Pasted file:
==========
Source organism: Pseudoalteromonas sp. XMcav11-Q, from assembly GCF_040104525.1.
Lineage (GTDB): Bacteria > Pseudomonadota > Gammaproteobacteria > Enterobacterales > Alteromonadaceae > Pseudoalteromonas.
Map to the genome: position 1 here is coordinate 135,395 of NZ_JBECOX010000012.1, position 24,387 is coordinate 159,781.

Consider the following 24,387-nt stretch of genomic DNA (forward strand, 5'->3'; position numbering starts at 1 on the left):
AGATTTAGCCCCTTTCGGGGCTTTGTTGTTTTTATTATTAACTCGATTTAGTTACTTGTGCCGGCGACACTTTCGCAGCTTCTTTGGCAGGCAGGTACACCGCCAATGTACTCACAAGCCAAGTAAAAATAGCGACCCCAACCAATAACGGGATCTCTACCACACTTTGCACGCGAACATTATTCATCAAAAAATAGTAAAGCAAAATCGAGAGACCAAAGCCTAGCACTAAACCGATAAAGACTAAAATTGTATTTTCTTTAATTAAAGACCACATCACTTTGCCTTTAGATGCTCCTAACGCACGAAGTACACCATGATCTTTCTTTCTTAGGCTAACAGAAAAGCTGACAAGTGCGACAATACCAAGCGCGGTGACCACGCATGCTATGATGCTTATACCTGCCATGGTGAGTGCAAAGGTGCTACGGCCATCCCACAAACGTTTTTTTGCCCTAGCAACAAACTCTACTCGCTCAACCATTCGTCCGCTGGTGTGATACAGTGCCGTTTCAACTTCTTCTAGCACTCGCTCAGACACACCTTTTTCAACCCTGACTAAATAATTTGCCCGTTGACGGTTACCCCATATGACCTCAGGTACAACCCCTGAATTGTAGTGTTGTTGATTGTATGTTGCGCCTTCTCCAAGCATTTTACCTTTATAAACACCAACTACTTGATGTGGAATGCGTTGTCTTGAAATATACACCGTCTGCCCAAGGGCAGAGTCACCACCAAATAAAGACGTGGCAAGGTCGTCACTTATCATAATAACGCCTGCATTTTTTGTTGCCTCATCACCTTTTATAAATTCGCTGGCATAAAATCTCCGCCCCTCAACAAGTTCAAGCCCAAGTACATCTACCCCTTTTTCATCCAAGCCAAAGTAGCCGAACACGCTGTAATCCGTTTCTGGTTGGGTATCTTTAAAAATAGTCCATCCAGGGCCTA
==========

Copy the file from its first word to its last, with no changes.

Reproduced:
Source organism: Pseudoalteromonas sp. XMcav11-Q, from assembly GCF_040104525.1.
Lineage (GTDB): Bacteria > Pseudomonadota > Gammaproteobacteria > Enterobacterales > Alteromonadaceae > Pseudoalteromonas.
Map to the genome: position 1 here is coordinate 135,395 of NZ_JBECOX010000012.1, position 24,387 is coordinate 159,781.

Consider the following 24,387-nt stretch of genomic DNA (forward strand, 5'->3'; position numbering starts at 1 on the left):
AGATTTAGCCCCTTTCGGGGCTTTGTTGTTTTTATTATTAACTCGATTTAGTTACTTGTGCCGGCGACACTTTCGCAGCTTCTTTGGCAGGCAGGTACACCGCCAATGTACTCACAAGCCAAGTAAAAATAGCGACCCCAACCAATAACGGGATCTCTACCACACTTTGCACGCGAACATTATTCATCAAAAAATAGTAAAGCAAAATCGAGAGACCAAAGCCTAGCACTAAACCGATAAAGACTAAAATTGTATTTTCTTTAATTAAAGACCACATCACTTTGCCTTTAGATGCTCCTAACGCACGAAGTACACCATGATCTTTCTTTCTTAGGCTAACAGAAAAGCTGACAAGTGCGACAATACCAAGCGCGGTGACCACGCATGCTATGATGCTTATACCTGCCATGGTGAGTGCAAAGGTGCTACGGCCATCCCACAAACGTTTTTTTGCCCTAGCAACAAACTCTACTCGCTCAACCATTCGTCCGCTGGTGTGATACAGTGCCGTTTCAACTTCTTCTAGCACTCGCTCAGACACACCTTTTTCAACCCTGACTAAATAATTTGCCCGTTGACGGTTACCCCATATGACCTCAGGTACAACCCCTGAATTGTAGTGTTGTTGATTGTATGTTGCGCCTTCTCCAAGCATTTTACCTTTATAAACACCAACTACTTGATGTGGAATGCGTTGTCTTGAAATATACACCGTCTGCCCAAGGGCAGAGTCACCACCAAATAAAGACGTGGCAAGGTCGTCACTTATCATAATAACGCCTGCATTTTTTGTTGCCTCATCACCTTTTATAAATTCGCTGGCATAAAATCTCCGCCCCTCAACAAGTTCAAGCCCAAGTACATCTACCCCTTTTTCATCCAAGCCAAAGTAGCCGAACACGCTGTAATCCGTTTCTGGTTGGGTATCTTTAAAAATAGTCCATCCAGGGCCTA